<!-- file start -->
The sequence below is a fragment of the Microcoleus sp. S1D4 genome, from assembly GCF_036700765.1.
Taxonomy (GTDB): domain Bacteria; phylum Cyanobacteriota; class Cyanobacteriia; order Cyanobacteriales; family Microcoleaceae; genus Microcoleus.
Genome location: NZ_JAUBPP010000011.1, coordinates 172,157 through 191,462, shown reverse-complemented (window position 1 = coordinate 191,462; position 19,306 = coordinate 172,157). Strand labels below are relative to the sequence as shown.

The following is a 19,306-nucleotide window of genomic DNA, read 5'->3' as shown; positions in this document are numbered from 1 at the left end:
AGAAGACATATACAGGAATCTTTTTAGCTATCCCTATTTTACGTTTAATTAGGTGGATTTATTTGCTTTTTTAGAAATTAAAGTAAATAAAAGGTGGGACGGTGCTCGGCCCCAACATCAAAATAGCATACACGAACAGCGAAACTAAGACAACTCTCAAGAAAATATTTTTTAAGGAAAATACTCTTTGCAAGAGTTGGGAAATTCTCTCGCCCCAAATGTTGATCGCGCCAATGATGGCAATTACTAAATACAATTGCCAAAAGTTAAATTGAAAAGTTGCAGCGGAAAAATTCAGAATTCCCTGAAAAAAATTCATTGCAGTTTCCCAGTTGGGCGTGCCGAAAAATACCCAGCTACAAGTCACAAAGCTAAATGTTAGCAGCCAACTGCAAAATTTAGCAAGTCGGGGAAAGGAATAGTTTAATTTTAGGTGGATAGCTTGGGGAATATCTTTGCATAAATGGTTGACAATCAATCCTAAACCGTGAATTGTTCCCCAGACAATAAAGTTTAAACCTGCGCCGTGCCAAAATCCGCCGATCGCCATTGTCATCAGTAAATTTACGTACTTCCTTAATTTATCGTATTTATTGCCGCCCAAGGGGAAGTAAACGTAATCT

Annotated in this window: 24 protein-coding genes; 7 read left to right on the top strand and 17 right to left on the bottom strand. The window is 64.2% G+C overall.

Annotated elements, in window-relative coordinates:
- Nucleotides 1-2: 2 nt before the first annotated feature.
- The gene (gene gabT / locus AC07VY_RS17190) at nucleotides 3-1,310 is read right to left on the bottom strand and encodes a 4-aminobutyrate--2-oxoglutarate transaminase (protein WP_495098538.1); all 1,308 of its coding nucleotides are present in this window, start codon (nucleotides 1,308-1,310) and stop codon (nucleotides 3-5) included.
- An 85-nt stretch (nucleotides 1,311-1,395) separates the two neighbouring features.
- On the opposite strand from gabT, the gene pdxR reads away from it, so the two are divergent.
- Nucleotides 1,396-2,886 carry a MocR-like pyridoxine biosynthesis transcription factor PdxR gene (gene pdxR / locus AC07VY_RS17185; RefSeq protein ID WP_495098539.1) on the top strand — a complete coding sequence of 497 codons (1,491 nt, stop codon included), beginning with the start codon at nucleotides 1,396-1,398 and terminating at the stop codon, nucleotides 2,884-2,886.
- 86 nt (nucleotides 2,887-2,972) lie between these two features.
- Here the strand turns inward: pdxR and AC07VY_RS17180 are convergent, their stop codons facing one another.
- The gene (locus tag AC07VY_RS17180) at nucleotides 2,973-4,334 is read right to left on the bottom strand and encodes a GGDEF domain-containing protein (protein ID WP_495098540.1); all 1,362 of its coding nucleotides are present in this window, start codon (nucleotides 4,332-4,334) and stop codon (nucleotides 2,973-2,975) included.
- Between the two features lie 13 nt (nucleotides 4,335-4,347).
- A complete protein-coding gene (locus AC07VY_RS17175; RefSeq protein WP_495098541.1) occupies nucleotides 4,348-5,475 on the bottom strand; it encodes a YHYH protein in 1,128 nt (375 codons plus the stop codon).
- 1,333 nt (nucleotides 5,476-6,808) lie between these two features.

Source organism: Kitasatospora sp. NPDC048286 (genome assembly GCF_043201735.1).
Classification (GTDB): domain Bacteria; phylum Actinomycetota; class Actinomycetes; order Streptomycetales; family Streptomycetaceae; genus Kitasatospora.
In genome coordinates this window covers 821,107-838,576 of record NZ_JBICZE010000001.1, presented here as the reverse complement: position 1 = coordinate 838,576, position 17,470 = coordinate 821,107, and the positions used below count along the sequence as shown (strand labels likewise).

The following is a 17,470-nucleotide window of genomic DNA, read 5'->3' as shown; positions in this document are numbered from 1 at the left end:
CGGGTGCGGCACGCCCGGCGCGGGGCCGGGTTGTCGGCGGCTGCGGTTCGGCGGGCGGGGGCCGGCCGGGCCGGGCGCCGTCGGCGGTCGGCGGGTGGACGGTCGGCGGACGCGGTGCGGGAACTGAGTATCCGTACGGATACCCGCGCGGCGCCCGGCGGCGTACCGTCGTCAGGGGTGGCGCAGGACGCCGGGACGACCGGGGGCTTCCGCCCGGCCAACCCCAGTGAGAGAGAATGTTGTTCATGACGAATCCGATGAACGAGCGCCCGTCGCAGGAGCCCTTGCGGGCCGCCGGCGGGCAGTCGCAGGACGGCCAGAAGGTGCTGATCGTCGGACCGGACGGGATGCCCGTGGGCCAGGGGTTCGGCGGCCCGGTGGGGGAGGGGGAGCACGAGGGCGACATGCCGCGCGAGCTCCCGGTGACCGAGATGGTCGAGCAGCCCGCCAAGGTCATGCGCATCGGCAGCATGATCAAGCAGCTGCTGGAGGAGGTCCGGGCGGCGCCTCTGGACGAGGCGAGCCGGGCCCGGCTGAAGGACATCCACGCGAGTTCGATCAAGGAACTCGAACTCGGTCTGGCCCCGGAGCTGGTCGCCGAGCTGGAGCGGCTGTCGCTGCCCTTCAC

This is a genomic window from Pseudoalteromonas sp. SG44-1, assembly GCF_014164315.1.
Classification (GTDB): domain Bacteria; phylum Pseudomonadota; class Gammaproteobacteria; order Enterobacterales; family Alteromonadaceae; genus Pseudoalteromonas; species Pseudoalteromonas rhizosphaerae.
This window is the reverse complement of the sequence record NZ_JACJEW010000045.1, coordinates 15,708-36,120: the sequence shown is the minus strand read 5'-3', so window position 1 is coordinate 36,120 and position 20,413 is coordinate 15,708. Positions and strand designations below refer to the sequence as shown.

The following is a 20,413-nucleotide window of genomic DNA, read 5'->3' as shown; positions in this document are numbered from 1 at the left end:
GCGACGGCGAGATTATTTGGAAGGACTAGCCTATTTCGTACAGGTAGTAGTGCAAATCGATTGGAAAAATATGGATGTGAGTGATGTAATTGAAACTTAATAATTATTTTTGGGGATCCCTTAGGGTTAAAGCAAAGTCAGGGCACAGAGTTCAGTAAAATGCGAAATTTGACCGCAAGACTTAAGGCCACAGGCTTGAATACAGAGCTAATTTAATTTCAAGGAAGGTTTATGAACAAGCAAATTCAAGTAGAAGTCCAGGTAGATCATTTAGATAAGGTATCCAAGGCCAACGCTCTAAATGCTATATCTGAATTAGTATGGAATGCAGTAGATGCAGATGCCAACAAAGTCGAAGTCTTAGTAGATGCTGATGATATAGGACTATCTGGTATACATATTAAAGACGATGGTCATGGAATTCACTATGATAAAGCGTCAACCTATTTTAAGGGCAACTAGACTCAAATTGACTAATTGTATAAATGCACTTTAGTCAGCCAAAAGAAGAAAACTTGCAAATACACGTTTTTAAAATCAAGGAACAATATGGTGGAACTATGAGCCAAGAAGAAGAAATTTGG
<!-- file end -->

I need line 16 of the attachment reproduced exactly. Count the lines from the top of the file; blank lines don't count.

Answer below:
- Between the two features lie 13 nt (nucleotides 4,335-4,347).